From Grose's The Antiquities of England and Wales, published 1777
(With engravings by W. Hooper)
Jersey, Guernsey, Alderney and Sarke are all of them remnants of the ancient Duchy of Normandy, which country, under the Romans, was called Augia, and was their second Provincia Lugdunensis, and under the kings of the Franks constituted a part of the kingdom of Neusiria. In nine hundred and twelve, Charles the Simple, ceded it to the piratical Normans, as a fief of France, and Rollo - their leader was married to a daughter of the same king, William, the sixth Duke of Normandy, became king of England, and (with the rest of his dominions) annexed these islands to the sovereignty of England, the only parts now in our possesion. They belong to Hampshire, and are in the diocese of Winchester.
The first of these, Jersey, lies about fifteen miles west of the coast of France, or the Cape of La Hogue, and eighty four miles south of Portland, in Dorsetshire. It was anciently called Caesaria, and here many Roman coins have been dug up, together with other antiquities; and there are yet the vestiges of a Roman camp, near the Manor of Dilamant.
It is about twelve miles in length, and not above six broad, containing about thirty-six square miles. The number of its inhabitants are twenty thousand, having a division of twelve parishes, with only eight churches. The chief towns are St. Helier, and St. Aubin; the former of which contains about four hundred houses, and near two thousand inhabitants. The latter has a fort and harbour well defended. The Chateau de I'Islet, or Queen Elizabeth's Castle here, is reckoned the best fortifications belonging to Great Britain.
French is the language of the pulpit and bar, and it is generally spoken both here and in the neighbouring islands. Exclusive of the Roman antiquities here are many remains of Druidical temples still visible.
It is finely watered, abounds with fish, fruit, and cattle; makes excellent cyder, has great variety of sea-fowl, the best of honey, fine wool, remarkably fine butter, but labours under a scarcity of corn and fuel, for the latter of which they substitute vraic. Here are manufactured a pecular kind of worsted stockings much esteemed; nor are they without mineral springs of a purgative quality. Its intercourse with France, supplies it with wines, brandy, etc. very easily, so that it has but little malt liquor. The partridges here are remarkable for having red feet, and among its fish is a remarkable sort called Ormer. They are governed by the Norman laws, the courts of judicature in England having no jurisdiction over any of these Islands.
Gowray or Mont Orgueil Castle
Notre Dame Chapel
Guernsey, the Sarina of Antoninus, is 6o miles s. w. of Weymouth, about 26 W. of Normandy, 21 from Jersey, 5 from Alderney, an six from Sarke. It is about 12 miles long, nine broad, and 30 in circumference, containing 50 square rniles or 32,000 square acres. It has 10 parishes. The air is healthy, and its soil, like Crete and Ireland, is said to admit no noxious animal. It abounds with fish, particularly a fine sort of carp; and its rock produces a kind of emeral, very hard. The island is plentifully supplied with corn and cattle. Nature has defended it with a ledge of rocks, and art with an old castle, and a pier constructed of vast stones, thrown together with great art in the days of Edw. II. Here is a great scarcity of wood for fueling, which is supplied by the sea vraic.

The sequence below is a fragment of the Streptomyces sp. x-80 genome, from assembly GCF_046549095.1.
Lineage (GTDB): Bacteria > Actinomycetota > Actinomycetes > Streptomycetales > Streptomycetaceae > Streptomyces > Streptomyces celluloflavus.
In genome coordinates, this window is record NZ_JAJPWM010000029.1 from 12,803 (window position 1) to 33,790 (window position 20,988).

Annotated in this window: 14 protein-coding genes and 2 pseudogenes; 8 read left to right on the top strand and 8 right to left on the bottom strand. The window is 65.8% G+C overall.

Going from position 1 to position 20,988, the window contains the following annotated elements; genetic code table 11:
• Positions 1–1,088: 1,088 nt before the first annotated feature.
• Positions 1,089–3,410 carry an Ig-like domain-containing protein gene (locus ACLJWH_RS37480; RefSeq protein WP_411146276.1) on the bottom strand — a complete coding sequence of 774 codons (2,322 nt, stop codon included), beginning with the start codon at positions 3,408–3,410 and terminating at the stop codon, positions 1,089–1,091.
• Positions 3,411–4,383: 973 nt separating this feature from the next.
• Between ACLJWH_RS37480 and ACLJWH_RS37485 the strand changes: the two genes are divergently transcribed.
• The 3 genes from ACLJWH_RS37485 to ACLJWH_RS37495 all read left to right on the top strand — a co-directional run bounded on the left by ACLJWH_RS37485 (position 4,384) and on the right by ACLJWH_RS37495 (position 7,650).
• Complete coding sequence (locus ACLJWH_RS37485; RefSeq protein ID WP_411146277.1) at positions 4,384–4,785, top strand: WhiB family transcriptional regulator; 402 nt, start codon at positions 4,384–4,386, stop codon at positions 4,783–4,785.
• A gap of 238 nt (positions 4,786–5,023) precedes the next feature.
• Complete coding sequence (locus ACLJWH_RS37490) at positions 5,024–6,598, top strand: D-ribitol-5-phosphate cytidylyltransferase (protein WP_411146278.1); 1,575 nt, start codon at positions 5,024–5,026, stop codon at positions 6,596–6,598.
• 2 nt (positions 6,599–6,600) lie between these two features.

Sampson (St.) Castle
This castle stands in that part of the Island called the Vale, on an Eminence near the Sea; it is of an irregular figure. The walls which are garnished with a Parapet, are defended by four round Towers and a double Ditch, these Walls are rudely built with rough stone; on a Tower facing the West are the remains of Machicolations, this Tower is shewn in the View nearly over the little Cottage.
The Area enclosed within the walls is, by estimation, a little above an Acre. In the center of this Area a large portion of bare natural Rock remains uncleared, this it is said served as a foundation for some elevated building; at present however there are no traces of any workmanship about it.
The inside is full of the Ruins of dwelling houses close to the walls, particularly on the west, north and east sides. The Well is nearly opposite the chief entrance, which was the Easternmost Angle, through a great Gate with a circular Arch, strengthened with a Portcullis, the groove of which is still visible; somewhat like another entrance appears on the western side of the castle.
The Origin of this castle is involved in the same Obscurity as that which envelopes the other Fortresses of these Islands. It is however mentioned as early as the Year 1111,in a M. S. called la Dedicace, preserved in the Island, recording the Consecration of their Churches. Remont Sauvage, Governor and Captain of the castle and parish of the Vale, being therein mentioned as attending the Consecration of the Vale Church.
Mention is also made of this castle in a popular Poem, reciting a Piratical Invasion made in the Year 1372, by one Evan of Wales, wherein it appears Edmund Rosse, was the Governor of the castle, which is styled the Powerful castle of the Archangel; at present it is the property of the Crown.
Alderney, supposed by Camden to be the Arica of Antoninus, is about 8 miles in circumference. It lies the nearest to Normandy, and is remarkable for its Strait, called the Race, so fatal to shipping.It is famous for its cows.
Sarke, in Latin Sargia, is about five miles in length, and not above three broad, fortified on all sides by cliffs, which render it almost inaccessible, containing only two entrances, one of which is cut through a soft rock, and fortified with gates and cannon. Here are the remains of a convent of St. Maglarius.
Maintained by Malcolm Austen, based on earlier work by by Alex Glendinning.
© 2010 GENUKI and its trustees